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  • Myelopathy prognosis

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    Old 05-15-2003, 01:44 AM   #1
    Sulynn
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    Post Myelopathy prognosis

    Okay, I'm getting worried. I know that the nerve damage I had from the cord compression could be with me forever. I know that it can even be worse for a couple of weeks after the surgery...but this much worse?
    Prior to my surgery I had pins & needles in finger tips all the time, a cold sensation in my lower left leg that would come and go, hyper reflexes, spasacity (sp?) and occasional toe drop in right leg, occasional balance problems and a general weakness/dizziness that happened occasionally. It was 7 months between onset of problems and surgery.
    My leg problems were never so severe that I couldn't walk fast...I just couldn't walk super fast. Now I am down to nearly a shuffle. It has been like this since surgery, but I never gave it a second thought...just thought I was weak from surgery. I get intense, very frequent weak/dizzy spells since the surgery. Again I never gave it a second thought until now. I've had 2 c-sections (I was put out for both of them) and never had these problems. It's occuring to me that this is neurological. If it were weakness due to surgery I think I'd be getting better each day.
    I'm wondering if it's normal for things to get this much worse after surgery and if it's possible that this won't get better. I was prepared for the surgery not to change anything, but I wasn't prepared for things getting worse.

    Sulynn

     
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    Old 05-15-2003, 03:18 AM   #2
    Midge130
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    Sulynn, I'm so sorry! How awful! I'm pretty new here, so how long ago was your surgery? Have you said anything to your NS yet? What did he/she say? I haven't had my surgery yet, so I have no helpful info, just an "I'm sorry and hope that things will getter better for you....SOON!!!!"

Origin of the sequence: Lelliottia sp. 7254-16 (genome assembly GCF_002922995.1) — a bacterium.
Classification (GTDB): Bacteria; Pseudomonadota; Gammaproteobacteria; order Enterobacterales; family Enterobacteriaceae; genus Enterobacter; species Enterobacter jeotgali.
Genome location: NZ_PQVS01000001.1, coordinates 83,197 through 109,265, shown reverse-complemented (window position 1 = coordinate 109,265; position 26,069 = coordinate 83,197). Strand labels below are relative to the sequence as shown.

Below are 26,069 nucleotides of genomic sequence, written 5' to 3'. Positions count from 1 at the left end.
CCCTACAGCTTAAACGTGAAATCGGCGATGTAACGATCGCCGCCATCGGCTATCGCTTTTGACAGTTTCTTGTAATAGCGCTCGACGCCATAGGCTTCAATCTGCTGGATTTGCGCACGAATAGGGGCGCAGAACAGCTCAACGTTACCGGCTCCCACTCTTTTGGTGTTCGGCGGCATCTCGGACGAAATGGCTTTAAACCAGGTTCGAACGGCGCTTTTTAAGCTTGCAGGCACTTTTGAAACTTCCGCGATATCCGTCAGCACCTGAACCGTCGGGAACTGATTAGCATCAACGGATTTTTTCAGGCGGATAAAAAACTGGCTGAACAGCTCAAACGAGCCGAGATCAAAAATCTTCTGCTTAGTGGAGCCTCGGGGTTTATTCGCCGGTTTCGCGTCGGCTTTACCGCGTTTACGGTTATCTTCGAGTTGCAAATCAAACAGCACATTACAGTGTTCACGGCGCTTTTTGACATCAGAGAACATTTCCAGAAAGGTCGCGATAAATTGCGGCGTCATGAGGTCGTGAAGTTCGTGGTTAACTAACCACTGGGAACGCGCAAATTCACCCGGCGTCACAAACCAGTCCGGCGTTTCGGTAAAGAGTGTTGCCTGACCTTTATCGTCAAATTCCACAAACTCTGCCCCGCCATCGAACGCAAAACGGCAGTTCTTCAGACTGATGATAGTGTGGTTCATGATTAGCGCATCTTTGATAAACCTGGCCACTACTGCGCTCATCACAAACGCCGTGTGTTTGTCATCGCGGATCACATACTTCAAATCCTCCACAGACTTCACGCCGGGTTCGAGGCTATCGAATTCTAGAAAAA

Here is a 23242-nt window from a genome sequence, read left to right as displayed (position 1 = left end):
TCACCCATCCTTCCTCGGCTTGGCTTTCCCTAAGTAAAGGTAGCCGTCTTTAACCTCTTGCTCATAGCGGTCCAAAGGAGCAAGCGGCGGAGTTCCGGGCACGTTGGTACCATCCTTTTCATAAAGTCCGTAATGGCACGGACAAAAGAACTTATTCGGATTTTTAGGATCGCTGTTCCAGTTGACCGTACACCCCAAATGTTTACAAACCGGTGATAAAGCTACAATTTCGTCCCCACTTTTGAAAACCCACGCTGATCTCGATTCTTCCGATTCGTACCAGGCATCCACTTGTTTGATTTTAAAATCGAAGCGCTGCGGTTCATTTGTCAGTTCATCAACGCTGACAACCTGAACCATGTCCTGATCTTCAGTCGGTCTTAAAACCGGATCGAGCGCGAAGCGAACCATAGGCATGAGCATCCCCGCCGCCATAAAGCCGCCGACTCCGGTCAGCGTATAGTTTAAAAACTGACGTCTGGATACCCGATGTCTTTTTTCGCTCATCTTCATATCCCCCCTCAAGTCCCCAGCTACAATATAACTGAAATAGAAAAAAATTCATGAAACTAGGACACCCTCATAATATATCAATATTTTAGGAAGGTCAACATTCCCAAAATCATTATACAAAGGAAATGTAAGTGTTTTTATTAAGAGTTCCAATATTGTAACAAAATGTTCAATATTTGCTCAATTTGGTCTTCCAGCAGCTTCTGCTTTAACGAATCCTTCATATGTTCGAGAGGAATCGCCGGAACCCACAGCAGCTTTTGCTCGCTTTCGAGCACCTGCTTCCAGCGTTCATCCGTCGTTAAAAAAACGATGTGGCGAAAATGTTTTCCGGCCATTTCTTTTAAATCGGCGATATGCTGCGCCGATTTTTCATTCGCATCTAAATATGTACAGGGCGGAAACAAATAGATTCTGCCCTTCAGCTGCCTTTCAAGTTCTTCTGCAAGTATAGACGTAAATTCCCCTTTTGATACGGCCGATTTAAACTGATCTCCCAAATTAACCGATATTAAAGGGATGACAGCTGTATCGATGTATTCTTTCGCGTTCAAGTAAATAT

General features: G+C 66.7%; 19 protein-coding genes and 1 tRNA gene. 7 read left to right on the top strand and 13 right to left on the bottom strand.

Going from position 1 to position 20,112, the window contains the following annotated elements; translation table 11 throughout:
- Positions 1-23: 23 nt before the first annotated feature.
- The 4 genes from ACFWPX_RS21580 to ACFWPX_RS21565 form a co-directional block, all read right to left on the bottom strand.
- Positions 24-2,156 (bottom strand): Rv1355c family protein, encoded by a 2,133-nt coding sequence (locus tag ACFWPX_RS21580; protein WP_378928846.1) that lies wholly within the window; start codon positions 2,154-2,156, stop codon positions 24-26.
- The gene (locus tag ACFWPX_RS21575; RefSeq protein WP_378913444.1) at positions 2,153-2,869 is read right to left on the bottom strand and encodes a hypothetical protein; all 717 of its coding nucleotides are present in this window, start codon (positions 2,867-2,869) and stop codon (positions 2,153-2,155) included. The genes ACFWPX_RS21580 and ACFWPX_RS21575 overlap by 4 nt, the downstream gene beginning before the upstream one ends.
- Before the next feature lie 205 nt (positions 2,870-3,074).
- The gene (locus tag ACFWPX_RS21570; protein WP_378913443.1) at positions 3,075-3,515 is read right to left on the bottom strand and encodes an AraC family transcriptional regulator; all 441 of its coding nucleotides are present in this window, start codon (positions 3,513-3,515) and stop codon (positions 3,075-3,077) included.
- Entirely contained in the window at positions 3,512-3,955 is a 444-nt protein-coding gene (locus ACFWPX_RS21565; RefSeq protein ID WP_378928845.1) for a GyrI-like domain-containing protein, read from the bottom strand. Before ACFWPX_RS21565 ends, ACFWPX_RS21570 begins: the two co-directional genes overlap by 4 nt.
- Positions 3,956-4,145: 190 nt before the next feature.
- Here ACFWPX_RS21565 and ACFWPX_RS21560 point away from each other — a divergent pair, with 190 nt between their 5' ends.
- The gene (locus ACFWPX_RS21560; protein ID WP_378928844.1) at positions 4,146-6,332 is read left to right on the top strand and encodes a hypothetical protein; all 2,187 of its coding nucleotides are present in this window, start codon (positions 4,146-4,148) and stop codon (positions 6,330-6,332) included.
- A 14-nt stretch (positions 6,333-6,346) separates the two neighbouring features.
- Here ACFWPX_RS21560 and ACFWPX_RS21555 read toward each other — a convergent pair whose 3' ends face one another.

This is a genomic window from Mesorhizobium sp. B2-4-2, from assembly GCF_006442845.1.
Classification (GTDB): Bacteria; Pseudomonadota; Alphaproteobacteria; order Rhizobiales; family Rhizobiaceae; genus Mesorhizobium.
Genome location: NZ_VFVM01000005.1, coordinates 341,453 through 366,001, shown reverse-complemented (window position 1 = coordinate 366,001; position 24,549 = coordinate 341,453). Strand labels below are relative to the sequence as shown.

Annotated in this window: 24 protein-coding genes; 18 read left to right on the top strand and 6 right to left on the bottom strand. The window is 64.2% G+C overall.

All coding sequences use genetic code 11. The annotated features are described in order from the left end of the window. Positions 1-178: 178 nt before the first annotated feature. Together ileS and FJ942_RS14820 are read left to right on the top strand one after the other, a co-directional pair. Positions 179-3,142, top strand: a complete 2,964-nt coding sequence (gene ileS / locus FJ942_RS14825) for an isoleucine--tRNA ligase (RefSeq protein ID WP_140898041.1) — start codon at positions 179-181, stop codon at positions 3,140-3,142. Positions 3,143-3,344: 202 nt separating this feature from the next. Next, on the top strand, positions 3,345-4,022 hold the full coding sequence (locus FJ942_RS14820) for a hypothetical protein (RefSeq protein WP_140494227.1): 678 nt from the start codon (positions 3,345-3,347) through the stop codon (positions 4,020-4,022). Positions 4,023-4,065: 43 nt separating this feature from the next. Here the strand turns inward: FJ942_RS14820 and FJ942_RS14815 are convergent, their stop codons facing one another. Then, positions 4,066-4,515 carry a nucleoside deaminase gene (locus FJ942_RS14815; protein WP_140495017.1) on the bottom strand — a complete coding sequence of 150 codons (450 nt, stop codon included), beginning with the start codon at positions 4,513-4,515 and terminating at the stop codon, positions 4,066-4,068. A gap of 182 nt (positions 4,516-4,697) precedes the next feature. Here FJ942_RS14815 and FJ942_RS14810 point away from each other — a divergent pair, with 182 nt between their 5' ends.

Midge
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    -Born a premie in 1964-8 wks early
    -C-section 1990, 1992, & 1995
    -Shoulder pain since 2000
    -C4-C5 bone spurs causing central canal stenosis. Annular tear.
    -C5-C6 mild narrowing of canal.
    -C6-C7 disc bone spur and annular tear.
    -C7-T1 bone spur and annular tear.
    -No surgery;I'm not bad enough yet!

     
    Old 05-15-2003, 04:11 AM   #3
    Memer
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    Hi Sulynn,

    I'm so sorry to hear how bad you feel. You're not alone. With the exception of dizziness (never was dizzy at all), that's exactly how I felt for several days after surgery. I couldn't straighten out my legs because of pain, and I walked like an old lady. After ten days or so, my lower body started getting better. It took about eight weeks or so for my upper body to start feeling better. I'm about 10-1/2 weeks now and still have more pain than before surgery.

    The good news is that I don't have any numbness or tingling, and I don't have any of those electric shocks going down my arms. I just have more pain now.

    Even though I had these symptoms, I still think you should let your NS know. There may be something that can be done for you. My NS's nurse was no help. She told me to go to the ER. She gave me the impression that she would tell anyone to go to the ER no matter what. It seemed like that was her standard answer. I didn't go, but I have regretted it since. I think I might have gotten better faster if I had gone when those symptoms came on so strong. From reading the posts on this board, I really don't think we should have to suffer like that.